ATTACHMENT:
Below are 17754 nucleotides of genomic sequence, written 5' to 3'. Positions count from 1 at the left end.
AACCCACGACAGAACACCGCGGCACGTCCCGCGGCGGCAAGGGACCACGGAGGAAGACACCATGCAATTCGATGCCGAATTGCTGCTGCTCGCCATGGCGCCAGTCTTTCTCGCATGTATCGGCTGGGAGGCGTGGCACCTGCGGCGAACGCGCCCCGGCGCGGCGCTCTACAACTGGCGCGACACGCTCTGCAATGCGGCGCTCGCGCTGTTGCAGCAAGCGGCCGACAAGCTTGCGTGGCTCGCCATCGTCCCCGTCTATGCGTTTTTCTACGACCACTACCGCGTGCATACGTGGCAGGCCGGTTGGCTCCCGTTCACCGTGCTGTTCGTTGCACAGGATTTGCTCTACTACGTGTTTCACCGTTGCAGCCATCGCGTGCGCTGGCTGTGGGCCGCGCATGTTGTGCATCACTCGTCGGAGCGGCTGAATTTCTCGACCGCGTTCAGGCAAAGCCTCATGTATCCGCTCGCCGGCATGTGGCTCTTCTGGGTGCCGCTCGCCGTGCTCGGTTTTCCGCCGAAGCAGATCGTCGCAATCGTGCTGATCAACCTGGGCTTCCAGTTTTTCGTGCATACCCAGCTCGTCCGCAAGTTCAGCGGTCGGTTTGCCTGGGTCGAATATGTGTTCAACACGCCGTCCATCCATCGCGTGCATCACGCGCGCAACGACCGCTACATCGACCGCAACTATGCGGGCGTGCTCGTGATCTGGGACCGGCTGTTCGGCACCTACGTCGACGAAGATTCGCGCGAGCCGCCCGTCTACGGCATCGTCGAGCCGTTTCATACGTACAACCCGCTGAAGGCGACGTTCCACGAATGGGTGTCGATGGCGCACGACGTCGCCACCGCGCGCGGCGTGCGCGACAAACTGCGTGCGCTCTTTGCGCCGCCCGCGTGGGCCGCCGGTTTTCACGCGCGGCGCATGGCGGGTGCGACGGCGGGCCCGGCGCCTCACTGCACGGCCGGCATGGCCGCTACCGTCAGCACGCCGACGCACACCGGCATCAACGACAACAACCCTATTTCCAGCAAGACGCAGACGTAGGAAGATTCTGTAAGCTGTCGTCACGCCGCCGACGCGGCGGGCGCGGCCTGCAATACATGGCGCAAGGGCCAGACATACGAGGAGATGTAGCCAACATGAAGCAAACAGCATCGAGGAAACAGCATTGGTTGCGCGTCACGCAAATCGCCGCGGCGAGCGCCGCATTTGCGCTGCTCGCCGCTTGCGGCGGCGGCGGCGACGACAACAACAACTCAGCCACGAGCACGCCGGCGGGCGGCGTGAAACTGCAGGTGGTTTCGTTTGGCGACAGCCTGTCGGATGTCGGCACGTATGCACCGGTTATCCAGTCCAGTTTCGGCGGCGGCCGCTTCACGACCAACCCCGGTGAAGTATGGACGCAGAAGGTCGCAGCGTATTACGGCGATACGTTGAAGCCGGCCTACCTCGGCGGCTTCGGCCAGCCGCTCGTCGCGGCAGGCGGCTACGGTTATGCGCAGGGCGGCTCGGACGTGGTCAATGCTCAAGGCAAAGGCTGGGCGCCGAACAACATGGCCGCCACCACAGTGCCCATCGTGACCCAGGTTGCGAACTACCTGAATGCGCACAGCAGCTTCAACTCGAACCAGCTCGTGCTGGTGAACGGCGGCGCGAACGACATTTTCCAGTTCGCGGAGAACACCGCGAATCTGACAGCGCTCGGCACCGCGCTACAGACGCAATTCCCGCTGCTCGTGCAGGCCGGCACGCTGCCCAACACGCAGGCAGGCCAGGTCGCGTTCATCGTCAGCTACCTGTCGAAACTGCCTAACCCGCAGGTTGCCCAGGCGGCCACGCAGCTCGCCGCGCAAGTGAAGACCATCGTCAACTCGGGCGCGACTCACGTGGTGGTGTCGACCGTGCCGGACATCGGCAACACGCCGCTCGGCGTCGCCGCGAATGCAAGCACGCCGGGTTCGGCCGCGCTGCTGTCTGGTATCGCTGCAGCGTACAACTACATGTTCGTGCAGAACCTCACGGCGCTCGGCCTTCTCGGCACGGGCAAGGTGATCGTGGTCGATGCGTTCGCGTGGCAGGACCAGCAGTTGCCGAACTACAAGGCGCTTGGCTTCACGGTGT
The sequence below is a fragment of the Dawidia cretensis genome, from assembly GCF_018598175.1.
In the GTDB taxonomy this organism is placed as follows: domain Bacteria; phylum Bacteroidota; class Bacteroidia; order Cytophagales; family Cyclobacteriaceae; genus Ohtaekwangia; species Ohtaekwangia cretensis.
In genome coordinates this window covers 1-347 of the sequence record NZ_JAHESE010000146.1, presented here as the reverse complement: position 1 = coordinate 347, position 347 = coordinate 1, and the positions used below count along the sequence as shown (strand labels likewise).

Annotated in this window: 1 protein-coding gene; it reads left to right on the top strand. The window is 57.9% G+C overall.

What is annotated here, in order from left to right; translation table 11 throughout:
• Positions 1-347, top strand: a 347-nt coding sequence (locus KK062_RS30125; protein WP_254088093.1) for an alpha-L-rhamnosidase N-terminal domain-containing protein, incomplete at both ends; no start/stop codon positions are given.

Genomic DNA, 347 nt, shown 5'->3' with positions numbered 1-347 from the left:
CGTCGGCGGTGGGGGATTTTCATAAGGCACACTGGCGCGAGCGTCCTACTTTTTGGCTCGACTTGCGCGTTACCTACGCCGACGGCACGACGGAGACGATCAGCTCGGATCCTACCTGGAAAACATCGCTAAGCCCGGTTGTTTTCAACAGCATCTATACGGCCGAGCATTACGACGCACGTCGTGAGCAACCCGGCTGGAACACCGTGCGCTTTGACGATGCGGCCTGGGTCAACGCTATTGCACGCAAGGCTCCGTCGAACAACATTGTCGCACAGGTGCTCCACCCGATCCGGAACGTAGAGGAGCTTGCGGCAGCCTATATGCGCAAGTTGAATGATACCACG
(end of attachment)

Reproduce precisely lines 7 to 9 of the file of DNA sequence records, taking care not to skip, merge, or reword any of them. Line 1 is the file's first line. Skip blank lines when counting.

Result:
What is annotated here, in order from left to right; translation table 11 throughout:
• Positions 1-347, top strand: a 347-nt coding sequence (locus KK062_RS30125; protein WP_254088093.1) for an alpha-L-rhamnosidase N-terminal domain-containing protein, incomplete at both ends; no start/stop codon positions are given.

Genomic DNA, 347 nt, shown 5'->3' with positions numbered 1-347 from the left: